Jose Torres: Theology
, August 20, 2008
Jose Torres is busy every Tuesday evening. In fact, for the past three years, Jose has been impossible to get a hold of during that time of the week. No, he’s not sitting at some isolated desk in the library, hidden from Angwin’s spotty cell-phone service. He’s not even gulping down a quick dinner of PUC’s finest meatless loaf. No, Jose spends every Tuesday evening behind a pulpit, sharing the word of God with residents at the Silverado Orchards retirement home in St. Helena.
The difference between Jose and your “typical” theology student isn’t vividly apparent at first glance. His welcoming smile and legitimate piano skills do nothing to reveal the fact that he’s a former Marine. If you don’t take the time to get to know Jose, you probably would never know that Pacific Union College is the first Christian—let alone Adventist—school that he has ever attended. What you would notice, however, and what is abundantly clear to even a casual acquaintance, is that Jose is truly a servant of Christ.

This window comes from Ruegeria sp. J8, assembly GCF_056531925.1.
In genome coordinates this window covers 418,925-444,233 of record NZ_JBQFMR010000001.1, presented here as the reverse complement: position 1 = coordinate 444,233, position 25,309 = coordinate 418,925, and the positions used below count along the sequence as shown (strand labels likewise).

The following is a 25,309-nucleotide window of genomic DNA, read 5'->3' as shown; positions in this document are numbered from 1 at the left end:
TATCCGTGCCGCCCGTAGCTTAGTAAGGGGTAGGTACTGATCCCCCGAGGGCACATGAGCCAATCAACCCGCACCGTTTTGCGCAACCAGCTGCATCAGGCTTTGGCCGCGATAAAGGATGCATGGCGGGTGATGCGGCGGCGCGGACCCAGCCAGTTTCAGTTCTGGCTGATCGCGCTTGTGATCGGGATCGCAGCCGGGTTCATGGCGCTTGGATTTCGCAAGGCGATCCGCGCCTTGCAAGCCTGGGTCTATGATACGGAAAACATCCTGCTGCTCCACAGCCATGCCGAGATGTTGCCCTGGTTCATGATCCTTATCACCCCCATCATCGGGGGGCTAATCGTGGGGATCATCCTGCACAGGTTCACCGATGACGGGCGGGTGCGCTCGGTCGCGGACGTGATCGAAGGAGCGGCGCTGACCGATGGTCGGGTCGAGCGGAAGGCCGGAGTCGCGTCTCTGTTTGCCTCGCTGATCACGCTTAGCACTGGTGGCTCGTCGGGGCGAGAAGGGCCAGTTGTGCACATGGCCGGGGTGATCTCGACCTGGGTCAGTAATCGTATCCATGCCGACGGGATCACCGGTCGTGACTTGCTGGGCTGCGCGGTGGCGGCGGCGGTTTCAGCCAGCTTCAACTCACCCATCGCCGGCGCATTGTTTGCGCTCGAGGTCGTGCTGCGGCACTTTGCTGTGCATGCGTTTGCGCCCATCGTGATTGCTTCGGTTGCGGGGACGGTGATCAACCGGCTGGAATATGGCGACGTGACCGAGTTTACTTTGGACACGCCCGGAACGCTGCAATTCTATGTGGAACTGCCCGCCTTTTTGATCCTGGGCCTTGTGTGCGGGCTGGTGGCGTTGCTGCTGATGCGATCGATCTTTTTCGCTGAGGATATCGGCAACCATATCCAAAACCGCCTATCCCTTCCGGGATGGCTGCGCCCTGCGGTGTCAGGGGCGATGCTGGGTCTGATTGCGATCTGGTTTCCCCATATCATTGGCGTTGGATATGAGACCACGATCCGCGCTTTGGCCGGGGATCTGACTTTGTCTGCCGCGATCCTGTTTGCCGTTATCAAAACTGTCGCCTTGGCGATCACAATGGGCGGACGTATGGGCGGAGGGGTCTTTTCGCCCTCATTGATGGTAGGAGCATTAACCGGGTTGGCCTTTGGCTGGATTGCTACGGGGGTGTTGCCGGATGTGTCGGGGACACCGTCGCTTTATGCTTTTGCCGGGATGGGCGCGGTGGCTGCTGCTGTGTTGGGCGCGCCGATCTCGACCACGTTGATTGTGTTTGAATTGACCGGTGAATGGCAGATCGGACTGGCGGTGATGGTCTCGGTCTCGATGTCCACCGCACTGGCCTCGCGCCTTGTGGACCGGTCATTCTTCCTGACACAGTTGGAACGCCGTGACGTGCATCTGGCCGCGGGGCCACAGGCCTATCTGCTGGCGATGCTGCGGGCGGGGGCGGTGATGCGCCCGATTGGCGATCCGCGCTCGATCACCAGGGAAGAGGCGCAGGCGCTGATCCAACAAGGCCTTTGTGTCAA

Jose is involved in several school ministries and has taken an active leadership role in both homeless ministries and prison ministries. Jose sees his current involvement in some of PUC’s outreach programs as a small way to thank Jesus for quenching his thirst and feeding his hunger. Somehow, between the demanding grind of class work and a job in student collections, he finds the time and energy to take on a powerful ministry of his own.
Jose is a recipient of the Ernest and Alma Zinke Scholarship, a grant made on a matching basis to students who are studying toward ministerial or teaching careers. To put it simply, Jose sees the scholarship as a “gift from God.” More than just a monetary asset, the scholarship has been to Jose an indication of God’s involvement in his education. “It’s like seeing the fingertips of God.”